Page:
But this incorrigible Sect, inftead of mending their own Faults, endeavour'd to find all the Faults they could in him. To that end, our Saviour coming on the Sabbath-day to the House of this chief Pharifee, one of the beft Quality, and a Ruler among them; 'tis faid, They watch'd him, and fought to take all Advantages against him. And this will lead me to the
Second Thing propounded, viz. the infidious and treacherous Carriage of thefe Pharifees towards him who contrary to all the Laws of Hofpitality, inftead of welcoming, watched all Opportunities against him.
This was generally the Practice and Behaviour of the Lawyers and Pharifees towards him; for fometimes they came to him on purpose: to tempt and entangle him in his Talk, as we read, Luke 10.25. At other times they came to him with glozing and flattering Speeches, as in the Cafe of Tribute-mony, faying, Mafter, we know that thou art true, and teacheft the Way of God in Truth, neither regardeft the Perfon of any Man tell us therefore what thinkeft thou, Is it lawful to give Tribute unto Cefar or not? Which Question proceeded not from any fincere Defire of being inform'd in the Truth of the Matter, but merely to expofe him to the Rage either of the Jews or the Romans, which made him, knowing their Wickedness, fay, Why tempt ye me, ye Hypocrites? Mat. 22. 16, 17, &c. And here this chief Pharifee, and thofe about him, watch'd all our Saviour's Words and Actions, only to find fomething
wherewith to charge and accufe him. Indeed, fome Mens Talk and Converfation are no better than Gins and Traps, defign'd not fo much to please or inform, as to enfnare and entangle those they converfe with. And fuch was that of the Pharifee in the Text, who upon Chrift's coming to him. on the Sabbath-day, hop'd to find him faying or doing fomething in Dérogation of the Honour of that Day, which they held in great Eltimation: Accordingly an Object being then prefented before him, of a certain Man who had the Droply, they concluded that that might adminifter fome Matter of Accufation against him, which our Saviour wifely forefaw and prevented. And that will lead us to the next thing here to be confider'd, viz.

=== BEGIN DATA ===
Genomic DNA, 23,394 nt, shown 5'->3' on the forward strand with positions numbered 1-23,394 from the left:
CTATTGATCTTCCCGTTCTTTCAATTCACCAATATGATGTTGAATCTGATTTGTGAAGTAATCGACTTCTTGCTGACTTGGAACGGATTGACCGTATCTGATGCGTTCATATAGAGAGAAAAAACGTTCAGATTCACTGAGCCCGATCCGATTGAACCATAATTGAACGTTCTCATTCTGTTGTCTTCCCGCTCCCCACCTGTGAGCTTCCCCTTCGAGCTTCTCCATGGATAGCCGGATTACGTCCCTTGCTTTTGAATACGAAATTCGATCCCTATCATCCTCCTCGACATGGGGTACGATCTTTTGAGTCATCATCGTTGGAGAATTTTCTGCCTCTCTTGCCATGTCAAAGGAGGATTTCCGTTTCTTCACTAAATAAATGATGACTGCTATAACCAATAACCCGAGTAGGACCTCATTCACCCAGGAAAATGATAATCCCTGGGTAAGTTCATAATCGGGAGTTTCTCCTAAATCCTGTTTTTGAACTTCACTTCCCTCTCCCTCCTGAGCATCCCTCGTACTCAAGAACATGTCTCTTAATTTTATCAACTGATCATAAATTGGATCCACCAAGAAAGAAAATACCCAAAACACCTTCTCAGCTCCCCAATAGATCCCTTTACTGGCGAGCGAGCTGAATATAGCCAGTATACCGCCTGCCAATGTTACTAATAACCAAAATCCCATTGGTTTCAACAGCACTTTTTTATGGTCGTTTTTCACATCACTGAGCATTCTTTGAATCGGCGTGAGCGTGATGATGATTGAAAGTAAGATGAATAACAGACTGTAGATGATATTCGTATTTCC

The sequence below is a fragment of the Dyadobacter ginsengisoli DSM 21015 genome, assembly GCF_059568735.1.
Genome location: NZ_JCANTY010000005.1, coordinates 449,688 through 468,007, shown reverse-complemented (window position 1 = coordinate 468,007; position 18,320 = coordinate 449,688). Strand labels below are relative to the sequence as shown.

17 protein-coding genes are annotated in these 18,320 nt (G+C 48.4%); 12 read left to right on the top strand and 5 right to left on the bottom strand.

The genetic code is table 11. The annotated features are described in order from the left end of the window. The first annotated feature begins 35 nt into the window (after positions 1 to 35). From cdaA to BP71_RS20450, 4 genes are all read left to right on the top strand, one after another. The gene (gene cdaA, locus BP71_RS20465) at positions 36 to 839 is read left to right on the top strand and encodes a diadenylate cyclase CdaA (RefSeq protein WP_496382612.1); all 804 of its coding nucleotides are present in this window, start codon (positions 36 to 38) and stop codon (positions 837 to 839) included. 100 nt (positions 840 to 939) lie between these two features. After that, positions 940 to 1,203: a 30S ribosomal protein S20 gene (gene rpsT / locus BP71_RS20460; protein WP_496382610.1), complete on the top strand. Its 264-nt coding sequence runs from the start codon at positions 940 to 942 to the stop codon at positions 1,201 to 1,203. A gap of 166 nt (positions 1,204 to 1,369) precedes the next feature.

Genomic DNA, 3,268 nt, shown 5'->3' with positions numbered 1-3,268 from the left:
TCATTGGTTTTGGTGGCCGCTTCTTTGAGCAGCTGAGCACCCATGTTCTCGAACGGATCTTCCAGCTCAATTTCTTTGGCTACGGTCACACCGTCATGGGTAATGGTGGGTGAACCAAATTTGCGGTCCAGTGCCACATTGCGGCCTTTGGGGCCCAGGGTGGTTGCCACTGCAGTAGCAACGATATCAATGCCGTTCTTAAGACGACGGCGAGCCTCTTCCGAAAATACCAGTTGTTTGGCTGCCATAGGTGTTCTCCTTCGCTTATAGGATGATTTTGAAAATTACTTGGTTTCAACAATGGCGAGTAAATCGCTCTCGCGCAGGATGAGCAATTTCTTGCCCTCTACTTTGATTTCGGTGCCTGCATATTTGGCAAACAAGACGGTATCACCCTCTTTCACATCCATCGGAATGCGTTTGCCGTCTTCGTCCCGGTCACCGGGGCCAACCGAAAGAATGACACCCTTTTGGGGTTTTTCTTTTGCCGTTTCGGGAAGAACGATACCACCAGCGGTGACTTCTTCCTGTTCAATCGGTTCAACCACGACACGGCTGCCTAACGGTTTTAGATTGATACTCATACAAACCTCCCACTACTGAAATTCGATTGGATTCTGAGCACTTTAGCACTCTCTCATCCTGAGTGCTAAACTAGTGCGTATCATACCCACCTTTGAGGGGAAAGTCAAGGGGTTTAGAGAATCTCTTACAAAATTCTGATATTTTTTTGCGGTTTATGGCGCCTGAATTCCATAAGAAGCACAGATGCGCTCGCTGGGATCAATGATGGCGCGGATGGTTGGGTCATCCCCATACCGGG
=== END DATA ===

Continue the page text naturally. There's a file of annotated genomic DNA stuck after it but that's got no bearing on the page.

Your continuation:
Thirdly, Chrift's great Wifdom in putting them to. filence, and thereby defeating their wicked Defigns. The Advantage they thought to take against him, was about his curing this fick Man on the Sabbath-day: for the Jews, and efpecially the Pharifees, were ftrict and fuperftitious Obfervers of that Day, in which they would do no manner of Work, no not the common Offices of Humanity and Charity; yea, they abitain'd from the ordinary and neceffary Actions of human Life: for they would fcarce eat or drink, or defend themselves, if fet upon on that day, which made them twice a Prey to their Enemies; once to Antiochus, and another time to Pompey. They blam'd the Disciples for plucking a few Ears of Corn on the Sabbath-day, tho warranted by Neceffity, and the Exigence of a great Hunger, as we read, Mat. 12. They accus'd our Saviour for curing one that had a wither'd Hand on that Day, and fought to destroy him, as we read in the fame Chapter. St. Luke tells us, that the Ruler of the Synagogue was mov'd with great Indignation against him for healing a Woman on that Day, who labour'd under a Spirit of Infirmity eighteen Years, faying to the People, There are fix Days in which Men ought to work, on them therefore come and be healed, and not on the Sabbath-day; Luke 13. 11, &c.
And here the chief Pharifee in the Text watched whether he would heal this fick Man of his Dropfy on that day, that they might have wherewith to accufe him. But Chrift knew their Hearts, and was able to fruftrate their Design, and therefore he began with them, putting the Queftion to him, Is it lawful to heal on the Sabbath-day? St. Mark puts the Queftion farther, Is it lawful to do Good on the Sabbath